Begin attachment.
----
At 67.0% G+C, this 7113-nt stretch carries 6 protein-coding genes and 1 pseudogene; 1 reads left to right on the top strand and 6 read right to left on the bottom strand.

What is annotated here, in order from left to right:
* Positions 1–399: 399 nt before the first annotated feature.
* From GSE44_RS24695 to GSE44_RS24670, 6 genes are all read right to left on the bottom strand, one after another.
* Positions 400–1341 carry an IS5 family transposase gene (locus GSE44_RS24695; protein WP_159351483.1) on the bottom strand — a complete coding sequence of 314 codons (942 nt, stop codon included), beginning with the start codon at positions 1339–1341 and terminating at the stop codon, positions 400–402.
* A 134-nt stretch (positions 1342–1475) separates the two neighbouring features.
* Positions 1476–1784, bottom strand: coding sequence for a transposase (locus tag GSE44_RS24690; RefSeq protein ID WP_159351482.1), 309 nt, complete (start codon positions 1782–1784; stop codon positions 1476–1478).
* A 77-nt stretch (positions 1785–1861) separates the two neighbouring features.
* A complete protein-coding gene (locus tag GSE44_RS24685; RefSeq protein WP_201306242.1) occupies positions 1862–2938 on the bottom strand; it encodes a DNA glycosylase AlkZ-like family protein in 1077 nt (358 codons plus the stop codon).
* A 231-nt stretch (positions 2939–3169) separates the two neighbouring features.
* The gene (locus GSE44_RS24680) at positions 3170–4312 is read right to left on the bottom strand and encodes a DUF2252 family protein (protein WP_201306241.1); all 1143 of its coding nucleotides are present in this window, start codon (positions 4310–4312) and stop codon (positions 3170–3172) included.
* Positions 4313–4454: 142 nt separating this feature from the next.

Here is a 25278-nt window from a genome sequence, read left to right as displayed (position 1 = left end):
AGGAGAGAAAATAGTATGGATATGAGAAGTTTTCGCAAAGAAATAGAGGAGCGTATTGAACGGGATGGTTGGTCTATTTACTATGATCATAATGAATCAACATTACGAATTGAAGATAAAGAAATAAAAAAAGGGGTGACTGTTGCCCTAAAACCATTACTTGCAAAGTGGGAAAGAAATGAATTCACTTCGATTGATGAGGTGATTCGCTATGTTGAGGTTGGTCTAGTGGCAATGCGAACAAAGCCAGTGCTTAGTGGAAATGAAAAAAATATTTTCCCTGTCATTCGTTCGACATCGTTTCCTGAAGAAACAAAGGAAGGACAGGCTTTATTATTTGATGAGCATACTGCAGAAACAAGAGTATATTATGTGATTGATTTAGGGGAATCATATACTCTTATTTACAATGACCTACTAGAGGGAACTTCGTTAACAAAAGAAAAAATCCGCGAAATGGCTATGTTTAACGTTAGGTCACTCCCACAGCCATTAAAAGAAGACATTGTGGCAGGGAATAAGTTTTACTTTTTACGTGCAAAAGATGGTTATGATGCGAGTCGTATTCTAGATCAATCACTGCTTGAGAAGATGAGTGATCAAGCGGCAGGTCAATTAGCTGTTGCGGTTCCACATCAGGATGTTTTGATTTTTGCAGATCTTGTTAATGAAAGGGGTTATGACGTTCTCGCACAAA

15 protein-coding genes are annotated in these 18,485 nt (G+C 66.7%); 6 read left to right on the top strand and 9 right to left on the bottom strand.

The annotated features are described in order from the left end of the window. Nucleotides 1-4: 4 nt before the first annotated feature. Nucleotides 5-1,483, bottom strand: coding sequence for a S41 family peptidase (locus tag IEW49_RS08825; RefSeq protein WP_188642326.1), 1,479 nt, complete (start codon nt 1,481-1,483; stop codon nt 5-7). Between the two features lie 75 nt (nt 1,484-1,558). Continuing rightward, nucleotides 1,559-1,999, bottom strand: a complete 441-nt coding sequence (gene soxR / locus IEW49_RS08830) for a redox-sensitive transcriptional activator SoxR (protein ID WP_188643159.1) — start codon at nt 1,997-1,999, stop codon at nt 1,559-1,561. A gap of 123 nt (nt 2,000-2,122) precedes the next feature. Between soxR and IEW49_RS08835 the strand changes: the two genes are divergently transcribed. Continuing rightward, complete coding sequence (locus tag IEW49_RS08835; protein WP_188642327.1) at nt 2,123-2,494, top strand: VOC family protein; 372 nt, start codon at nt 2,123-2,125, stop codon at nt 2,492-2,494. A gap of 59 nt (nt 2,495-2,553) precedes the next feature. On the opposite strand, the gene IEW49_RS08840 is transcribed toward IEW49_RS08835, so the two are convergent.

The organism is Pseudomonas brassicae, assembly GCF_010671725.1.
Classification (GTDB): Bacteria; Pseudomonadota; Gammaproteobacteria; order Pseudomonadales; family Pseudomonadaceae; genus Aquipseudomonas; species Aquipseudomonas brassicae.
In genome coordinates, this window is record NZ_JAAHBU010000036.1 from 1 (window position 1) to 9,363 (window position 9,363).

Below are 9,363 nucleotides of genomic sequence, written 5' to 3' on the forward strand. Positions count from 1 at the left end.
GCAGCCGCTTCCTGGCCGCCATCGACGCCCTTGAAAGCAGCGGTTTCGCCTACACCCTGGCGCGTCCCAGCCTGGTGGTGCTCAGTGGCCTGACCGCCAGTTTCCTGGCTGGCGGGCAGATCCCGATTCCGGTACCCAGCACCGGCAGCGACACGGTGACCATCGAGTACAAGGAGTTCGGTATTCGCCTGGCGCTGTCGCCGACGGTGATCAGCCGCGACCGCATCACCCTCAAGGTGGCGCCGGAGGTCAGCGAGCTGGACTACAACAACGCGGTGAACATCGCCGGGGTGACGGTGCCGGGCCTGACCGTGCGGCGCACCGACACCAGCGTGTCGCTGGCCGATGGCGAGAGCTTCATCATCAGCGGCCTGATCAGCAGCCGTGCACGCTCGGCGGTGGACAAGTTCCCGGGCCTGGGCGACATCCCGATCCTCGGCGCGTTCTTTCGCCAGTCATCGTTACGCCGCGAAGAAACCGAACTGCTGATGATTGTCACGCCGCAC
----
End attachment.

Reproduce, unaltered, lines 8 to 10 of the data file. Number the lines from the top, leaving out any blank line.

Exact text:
* A 77-nt stretch (positions 1785–1861) separates the two neighbouring features.
* A complete protein-coding gene (locus tag GSE44_RS24685; RefSeq protein WP_201306242.1) occupies positions 1862–2938 on the bottom strand; it encodes a DNA glycosylase AlkZ-like family protein in 1077 nt (358 codons plus the stop codon).
* A 231-nt stretch (positions 2939–3169) separates the two neighbouring features.